On this line val info: String = getInfo("test"), getInfo must return a String so the function need a BuilderFromString[String] … No?


#50

Ah right, I missed that, so good news: your original program already works as is in Dotty :).


#51

Good news :slight_smile:


#52

As a mere Scala user (haven’t followed Dotty dev closely) I would like to know if Dotty:

  1. Still requires the use of the Aux pattern
  2. If we still need to use currying so that inference can work in a function/method’s parameters and if the left to right rule still applies
  3. I we still have “type erasure” issues when dealing with Scala code only (no mixing Java)

Finally are you also interested in examples that may involve (for example Shapeless) macro magic?

TIA


#53

You can now refer to other parameters in the same parameter list, which should make the Aux pattern more or less obsolete. But the type inference doesn’t seem to work yet though…

trait Foo[In] { type Out }
trait Bar[In]

implicit def fooInt: Foo[Int]{ type Out = String } = ???
implicit def fooString: Foo[String]{ type Out = Boolean } = ???

implicit def barInt: Bar[Int] = ???
implicit def barBoolean: Bar[Boolean] = ???


def works[A, B, C](implicit f1: Foo[A] { type Out = B }, f2: Foo[B] { type Out = C }, b: Bar[C]): C = ???
// compiles, inferred a Boolean
works[A = Int]

def fails[A](implicit f1: Foo[A], f2: Foo[f1.Out], b: Bar[f2.Out]): f2.Out = ???
// doesn't compile: no implicit argument of type Foo[f1.Out] was found for parameter f2 of method fails
fails[Int] 

#54

@Jasper-M Thanks for the info. Hope that second ‘fails’ example will work in the future. Much cleaner syntax.


#55

In case of Right(3) and "something" the common type is java.io.Serializable, so I think the issue is with choosing the candidate of type inference, not the subclassing itself.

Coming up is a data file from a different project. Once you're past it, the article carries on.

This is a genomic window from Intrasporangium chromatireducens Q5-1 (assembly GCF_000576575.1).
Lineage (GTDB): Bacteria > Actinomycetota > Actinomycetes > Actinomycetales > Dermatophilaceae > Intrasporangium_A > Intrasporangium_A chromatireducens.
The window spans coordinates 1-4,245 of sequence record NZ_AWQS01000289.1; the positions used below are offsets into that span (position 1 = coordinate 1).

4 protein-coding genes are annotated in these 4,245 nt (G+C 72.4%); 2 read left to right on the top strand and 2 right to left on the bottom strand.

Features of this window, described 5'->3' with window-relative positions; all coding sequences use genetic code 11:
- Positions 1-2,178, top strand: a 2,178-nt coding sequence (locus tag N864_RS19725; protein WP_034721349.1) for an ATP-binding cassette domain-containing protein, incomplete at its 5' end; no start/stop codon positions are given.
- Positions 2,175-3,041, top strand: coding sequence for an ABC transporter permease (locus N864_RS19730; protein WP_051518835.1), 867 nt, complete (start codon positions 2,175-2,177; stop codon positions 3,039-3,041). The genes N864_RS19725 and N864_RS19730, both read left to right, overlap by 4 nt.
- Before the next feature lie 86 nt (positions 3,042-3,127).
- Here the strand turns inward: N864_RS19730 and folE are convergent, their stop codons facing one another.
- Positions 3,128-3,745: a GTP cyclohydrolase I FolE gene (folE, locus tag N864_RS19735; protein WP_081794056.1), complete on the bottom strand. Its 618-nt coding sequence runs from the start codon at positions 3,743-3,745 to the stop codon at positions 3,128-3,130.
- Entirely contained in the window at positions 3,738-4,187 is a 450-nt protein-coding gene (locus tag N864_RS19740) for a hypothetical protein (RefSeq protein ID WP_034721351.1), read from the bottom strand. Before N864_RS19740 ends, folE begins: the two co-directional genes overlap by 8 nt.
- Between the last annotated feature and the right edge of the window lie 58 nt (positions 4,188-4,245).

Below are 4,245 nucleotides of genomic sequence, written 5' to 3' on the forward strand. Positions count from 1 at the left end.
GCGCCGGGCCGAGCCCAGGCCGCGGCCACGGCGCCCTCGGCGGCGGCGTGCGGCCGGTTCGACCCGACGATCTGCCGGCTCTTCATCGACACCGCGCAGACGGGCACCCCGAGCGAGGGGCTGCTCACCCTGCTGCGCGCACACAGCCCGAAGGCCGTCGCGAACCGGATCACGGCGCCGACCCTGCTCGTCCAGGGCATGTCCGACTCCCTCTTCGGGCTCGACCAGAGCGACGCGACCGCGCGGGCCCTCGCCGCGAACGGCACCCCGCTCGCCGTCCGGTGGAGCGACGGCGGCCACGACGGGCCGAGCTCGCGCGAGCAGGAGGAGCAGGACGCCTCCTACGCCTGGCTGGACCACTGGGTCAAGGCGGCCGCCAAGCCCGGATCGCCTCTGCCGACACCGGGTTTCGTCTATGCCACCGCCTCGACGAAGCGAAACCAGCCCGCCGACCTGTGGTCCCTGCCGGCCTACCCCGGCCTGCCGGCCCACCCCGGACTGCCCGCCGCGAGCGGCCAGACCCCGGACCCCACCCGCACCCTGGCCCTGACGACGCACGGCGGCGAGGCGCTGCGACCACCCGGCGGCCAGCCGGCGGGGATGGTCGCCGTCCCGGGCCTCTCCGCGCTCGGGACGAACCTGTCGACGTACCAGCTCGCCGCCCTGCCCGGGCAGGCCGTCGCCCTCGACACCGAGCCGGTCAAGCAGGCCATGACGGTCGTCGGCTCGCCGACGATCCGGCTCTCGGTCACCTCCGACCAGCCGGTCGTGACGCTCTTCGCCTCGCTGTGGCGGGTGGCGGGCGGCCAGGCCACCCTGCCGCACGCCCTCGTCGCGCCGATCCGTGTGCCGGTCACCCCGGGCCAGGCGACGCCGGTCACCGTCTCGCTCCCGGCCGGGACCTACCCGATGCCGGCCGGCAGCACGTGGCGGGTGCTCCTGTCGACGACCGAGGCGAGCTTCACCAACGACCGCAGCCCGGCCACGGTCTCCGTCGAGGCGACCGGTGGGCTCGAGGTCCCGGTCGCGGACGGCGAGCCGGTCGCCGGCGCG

As per interfacing the dynamic languages, for example JavaScript, the benefit of using languages like Scala.JS and TypeScript is because they have stronger type system to check programming errors, not because it’s permissible to Option(2) getting mixed up with Int. If people wanted that, they would use JavaScript itself. In situations where List[Any] is actually wanted, we can ask people to write Option(2): Any.

This should also improve situations such as List(1, 2, 3).contains("wat") - Type-safe contains.

In Scala 2.x that would’ve caused too much false positives for ADTs, but thanks to Eq, I don’t think it’s that far fetched of an idea.


#56

Here is another example where scalac gives a compilation error: https://scastie.scala-lang.org/n8Oxft9xSVCmfg2gii87Vw. It seems that dotc already compiles that code, but do you think scalac could be fixed too?


#57

What about this sort of thing where the method call in yield determines the type parameters for the preceding decode calls?


#58

EDIT REDUX: My apologies for the hostile tone of my previous edit. I was having a rough day and took much greater offense than was warranted at my post being flagged as off-topic. Please indulge me in one final revision.

I have an example of some code which fails to compile, I believe due to a failure in type inference. It would have been difficult to eliminate the dependency on lift-json, because the failure seems to depend on some tricky implicits defined in their DSL for constructing JSON.

This Scastie snippet is where the code itself can be found. Unfortunately I had some difficulty adding the dependency in Scastie – not sure whether this was user error or due to some failure in the system (it did appear that scaladex was down at the time). Apologies for that. In order to see properly the actual compilation failure which I am trying to demonstrate, the snippet requires this dependency:

"net.liftweb" % "lift-json_2.12" % "3.3.0"

in sbt parlance.

Note that if the second List is replaced with List[JObject], it does compile.